The following post was written by Treasure Island Assistant Director and Dramaturg Rebecca Fredrickson.
Legal punishments for piracy were harsh and often fatal. Generally, in the 17th century, all British pirates were sent to London for trial, where they would be locked away in the dismal Newgate Prison. This hostile environment also included the ‘pressing yard’, where jailors would tie suspected pirates to the ground and place heavy weights on their chests until they either confessed to piracy or died. If they managed to survive the unfriendly conditions of Newgate, they would face trial and, if they were found guilty, hanged. These hangings would occur at low tide, and the incoming tide would actually cover the bodies. They were often left hanging for days to serve as an example to others considering a similar career. Occasionally, pirates would be pardoned, especially if they were young and potentially reformable. Also, pirates who could prove that they were pressed into service were sometimes spared.
After 1700, courts in the colonies were allowed to try their own pirates, though pirates in Britain were still considered to be under the jurisdiction of the lord high admiral in London. Also, in 1717, King George I issued a proclamation pardoning any pirates who turned themselves in before a certain deadline. This resulted in the issuing of hundreds of certificates of pardon, though these often deterred their recipients from piracy for only a short time. It was also possible for pirates who were never caught red-handed to escape prosecution, even living out more honest later lives.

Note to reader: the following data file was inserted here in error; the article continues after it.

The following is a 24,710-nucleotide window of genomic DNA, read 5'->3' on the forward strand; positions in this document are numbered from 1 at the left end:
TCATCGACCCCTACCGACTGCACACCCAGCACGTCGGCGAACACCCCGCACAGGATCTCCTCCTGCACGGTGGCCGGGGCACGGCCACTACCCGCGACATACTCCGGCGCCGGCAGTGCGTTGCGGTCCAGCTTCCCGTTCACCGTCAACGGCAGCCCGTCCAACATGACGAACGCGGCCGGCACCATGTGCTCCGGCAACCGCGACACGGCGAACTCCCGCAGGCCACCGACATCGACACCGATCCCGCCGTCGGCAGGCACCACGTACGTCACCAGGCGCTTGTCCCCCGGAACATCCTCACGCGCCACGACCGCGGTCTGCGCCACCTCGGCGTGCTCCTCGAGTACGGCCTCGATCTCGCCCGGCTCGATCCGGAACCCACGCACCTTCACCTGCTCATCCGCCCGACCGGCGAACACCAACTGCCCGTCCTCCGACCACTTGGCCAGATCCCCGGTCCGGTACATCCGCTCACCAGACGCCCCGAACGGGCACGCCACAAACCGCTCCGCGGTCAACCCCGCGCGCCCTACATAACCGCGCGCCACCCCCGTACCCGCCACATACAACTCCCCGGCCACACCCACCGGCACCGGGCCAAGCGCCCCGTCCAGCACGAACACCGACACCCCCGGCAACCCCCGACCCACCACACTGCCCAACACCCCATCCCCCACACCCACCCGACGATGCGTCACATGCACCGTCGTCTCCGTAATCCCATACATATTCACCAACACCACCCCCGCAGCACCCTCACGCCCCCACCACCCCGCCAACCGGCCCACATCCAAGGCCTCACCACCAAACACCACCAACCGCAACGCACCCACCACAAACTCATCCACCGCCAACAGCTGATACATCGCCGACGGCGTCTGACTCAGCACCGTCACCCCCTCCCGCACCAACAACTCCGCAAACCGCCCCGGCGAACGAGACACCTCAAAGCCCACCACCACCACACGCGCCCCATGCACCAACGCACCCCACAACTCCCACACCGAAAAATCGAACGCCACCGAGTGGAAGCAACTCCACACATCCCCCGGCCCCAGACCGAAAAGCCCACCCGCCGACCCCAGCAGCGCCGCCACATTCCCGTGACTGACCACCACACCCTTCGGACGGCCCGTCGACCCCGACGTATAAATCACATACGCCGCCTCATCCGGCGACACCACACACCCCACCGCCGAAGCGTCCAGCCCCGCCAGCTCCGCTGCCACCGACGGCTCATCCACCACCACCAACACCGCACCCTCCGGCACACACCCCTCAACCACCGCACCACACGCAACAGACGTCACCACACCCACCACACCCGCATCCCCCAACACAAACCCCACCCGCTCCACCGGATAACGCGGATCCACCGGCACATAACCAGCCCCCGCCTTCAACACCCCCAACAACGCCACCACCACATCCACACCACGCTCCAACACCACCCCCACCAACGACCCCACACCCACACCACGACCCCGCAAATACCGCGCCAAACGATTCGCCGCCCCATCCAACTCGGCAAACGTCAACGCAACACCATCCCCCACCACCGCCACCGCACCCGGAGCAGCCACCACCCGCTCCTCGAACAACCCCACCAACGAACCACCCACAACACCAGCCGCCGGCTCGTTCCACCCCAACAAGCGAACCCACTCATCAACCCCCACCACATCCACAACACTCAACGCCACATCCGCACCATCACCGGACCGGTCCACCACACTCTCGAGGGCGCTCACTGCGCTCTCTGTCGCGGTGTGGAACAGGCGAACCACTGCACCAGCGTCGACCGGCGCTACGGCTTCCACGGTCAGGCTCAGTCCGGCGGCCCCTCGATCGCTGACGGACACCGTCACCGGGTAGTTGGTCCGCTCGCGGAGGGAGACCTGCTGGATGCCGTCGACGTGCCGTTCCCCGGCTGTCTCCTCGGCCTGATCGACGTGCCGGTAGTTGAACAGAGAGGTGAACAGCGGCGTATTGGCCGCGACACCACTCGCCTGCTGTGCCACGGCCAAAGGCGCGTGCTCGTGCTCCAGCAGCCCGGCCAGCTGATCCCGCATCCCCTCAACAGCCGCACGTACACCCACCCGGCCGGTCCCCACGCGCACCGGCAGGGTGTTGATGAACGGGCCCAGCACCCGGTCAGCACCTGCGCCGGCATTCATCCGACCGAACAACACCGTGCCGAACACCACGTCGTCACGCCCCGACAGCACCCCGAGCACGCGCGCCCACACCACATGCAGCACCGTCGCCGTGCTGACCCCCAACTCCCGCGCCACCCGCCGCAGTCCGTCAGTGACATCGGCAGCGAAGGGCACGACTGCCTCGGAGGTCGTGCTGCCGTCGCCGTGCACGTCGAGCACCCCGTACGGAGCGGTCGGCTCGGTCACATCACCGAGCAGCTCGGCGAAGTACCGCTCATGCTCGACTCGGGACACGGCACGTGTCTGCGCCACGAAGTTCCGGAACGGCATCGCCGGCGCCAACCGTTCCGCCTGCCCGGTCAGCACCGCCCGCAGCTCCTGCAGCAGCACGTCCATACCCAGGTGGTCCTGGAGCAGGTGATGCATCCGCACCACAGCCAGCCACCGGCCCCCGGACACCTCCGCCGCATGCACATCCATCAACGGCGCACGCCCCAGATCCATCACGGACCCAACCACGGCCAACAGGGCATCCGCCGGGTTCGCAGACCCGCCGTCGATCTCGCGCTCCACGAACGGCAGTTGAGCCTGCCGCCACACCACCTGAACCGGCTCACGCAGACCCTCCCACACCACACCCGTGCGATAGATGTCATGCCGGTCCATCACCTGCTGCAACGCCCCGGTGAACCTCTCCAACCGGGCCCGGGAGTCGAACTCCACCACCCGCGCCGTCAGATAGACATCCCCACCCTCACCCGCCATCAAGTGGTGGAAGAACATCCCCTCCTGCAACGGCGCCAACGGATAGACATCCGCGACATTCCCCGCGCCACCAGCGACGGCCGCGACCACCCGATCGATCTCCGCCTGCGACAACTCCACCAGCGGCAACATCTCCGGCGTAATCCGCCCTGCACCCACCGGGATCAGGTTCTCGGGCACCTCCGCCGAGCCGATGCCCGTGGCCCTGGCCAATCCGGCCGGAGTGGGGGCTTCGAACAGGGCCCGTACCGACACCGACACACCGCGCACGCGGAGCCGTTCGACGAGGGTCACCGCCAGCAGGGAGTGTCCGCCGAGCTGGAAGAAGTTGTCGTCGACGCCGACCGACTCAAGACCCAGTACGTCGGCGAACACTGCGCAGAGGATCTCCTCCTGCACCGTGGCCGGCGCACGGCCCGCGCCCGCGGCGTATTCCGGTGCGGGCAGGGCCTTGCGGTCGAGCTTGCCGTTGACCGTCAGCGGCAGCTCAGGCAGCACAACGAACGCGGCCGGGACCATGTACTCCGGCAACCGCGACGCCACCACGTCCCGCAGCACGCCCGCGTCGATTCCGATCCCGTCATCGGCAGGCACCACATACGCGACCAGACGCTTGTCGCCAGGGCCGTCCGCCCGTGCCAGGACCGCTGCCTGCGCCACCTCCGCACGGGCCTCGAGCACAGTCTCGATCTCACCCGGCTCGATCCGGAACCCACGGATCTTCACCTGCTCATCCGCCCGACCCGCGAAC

Although there was no official law or code among pirates, there were some standards that were generally followed. While naval and merchant vessels had strict chains of command, pirate ships were run democrat ically. The captain was elected by the crew, and if they felt the captain was doing a poor job, the captain could be voted out and replaced. Any attack or heading would also be put to a vote. However, the acting captain had absolute power over the ship during pursuit and battle.
Pirate ships were also governed by ‘articles’, documents of rules that would be drawn up at the beginning of voyages and upon the election of a new captain. They would be signed by every member of a pirate crew. These articles outlined punishments for rule-breaking and principles for the division of loot as well. It was also nearly universal that these articles protected the individual crew members’ right to get drunk, and alcoholism was rampant.
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Want to learn more? Check out these books!
Alfred P. Rubin. “The Law of Piracy”.
Benerson Little. “The Sea Rover’s Practice: Pirate Tactics and Techniques, 1630-1730”.
Children: John Hamilton. “Pirates in the Media”.